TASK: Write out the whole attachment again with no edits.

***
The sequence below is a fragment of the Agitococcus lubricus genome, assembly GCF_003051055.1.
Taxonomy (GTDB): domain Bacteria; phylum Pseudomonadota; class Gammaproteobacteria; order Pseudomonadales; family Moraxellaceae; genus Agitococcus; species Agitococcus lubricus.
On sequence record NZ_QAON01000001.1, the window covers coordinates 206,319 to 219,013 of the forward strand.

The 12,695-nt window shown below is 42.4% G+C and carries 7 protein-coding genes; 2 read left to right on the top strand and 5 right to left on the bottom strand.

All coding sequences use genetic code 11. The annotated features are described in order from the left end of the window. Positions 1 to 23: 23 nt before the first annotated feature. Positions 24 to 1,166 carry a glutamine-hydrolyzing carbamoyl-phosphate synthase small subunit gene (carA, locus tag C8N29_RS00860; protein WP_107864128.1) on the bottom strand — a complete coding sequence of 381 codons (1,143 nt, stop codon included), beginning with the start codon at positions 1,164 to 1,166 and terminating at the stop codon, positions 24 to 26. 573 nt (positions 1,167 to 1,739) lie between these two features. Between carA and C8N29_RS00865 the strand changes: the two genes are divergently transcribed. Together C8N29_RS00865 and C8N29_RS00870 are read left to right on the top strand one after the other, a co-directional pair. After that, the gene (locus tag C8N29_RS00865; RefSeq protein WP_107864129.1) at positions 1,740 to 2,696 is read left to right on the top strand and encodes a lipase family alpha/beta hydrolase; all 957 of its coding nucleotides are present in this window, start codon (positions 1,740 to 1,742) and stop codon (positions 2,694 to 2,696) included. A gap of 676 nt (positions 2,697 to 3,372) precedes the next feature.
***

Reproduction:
The sequence below is a fragment of the Agitococcus lubricus genome, assembly GCF_003051055.1.
Taxonomy (GTDB): domain Bacteria; phylum Pseudomonadota; class Gammaproteobacteria; order Pseudomonadales; family Moraxellaceae; genus Agitococcus; species Agitococcus lubricus.
On sequence record NZ_QAON01000001.1, the window covers coordinates 206,319 to 219,013 of the forward strand.

The 12,695-nt window shown below is 42.4% G+C and carries 7 protein-coding genes; 2 read left to right on the top strand and 5 right to left on the bottom strand.

All coding sequences use genetic code 11. The annotated features are described in order from the left end of the window. Positions 1 to 23: 23 nt before the first annotated feature. Positions 24 to 1,166 carry a glutamine-hydrolyzing carbamoyl-phosphate synthase small subunit gene (carA, locus tag C8N29_RS00860; protein WP_107864128.1) on the bottom strand — a complete coding sequence of 381 codons (1,143 nt, stop codon included), beginning with the start codon at positions 1,164 to 1,166 and terminating at the stop codon, positions 24 to 26. 573 nt (positions 1,167 to 1,739) lie between these two features. Between carA and C8N29_RS00865 the strand changes: the two genes are divergently transcribed. Together C8N29_RS00865 and C8N29_RS00870 are read left to right on the top strand one after the other, a co-directional pair. After that, the gene (locus tag C8N29_RS00865; RefSeq protein WP_107864129.1) at positions 1,740 to 2,696 is read left to right on the top strand and encodes a lipase family alpha/beta hydrolase; all 957 of its coding nucleotides are present in this window, start codon (positions 1,740 to 1,742) and stop codon (positions 2,694 to 2,696) included. A gap of 676 nt (positions 2,697 to 3,372) precedes the next feature.